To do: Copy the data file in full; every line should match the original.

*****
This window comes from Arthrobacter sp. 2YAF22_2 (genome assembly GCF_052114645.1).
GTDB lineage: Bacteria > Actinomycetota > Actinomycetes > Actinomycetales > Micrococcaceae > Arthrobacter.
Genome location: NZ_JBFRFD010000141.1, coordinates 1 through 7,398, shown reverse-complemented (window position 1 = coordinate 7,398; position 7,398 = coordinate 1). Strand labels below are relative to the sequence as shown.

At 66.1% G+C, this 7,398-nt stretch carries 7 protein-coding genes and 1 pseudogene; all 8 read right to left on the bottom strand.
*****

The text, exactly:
This window comes from Arthrobacter sp. 2YAF22_2 (genome assembly GCF_052114645.1).
GTDB lineage: Bacteria > Actinomycetota > Actinomycetes > Actinomycetales > Micrococcaceae > Arthrobacter.
Genome location: NZ_JBFRFD010000141.1, coordinates 1 through 7,398, shown reverse-complemented (window position 1 = coordinate 7,398; position 7,398 = coordinate 1). Strand labels below are relative to the sequence as shown.

At 66.1% G+C, this 7,398-nt stretch carries 7 protein-coding genes and 1 pseudogene; all 8 read right to left on the bottom strand.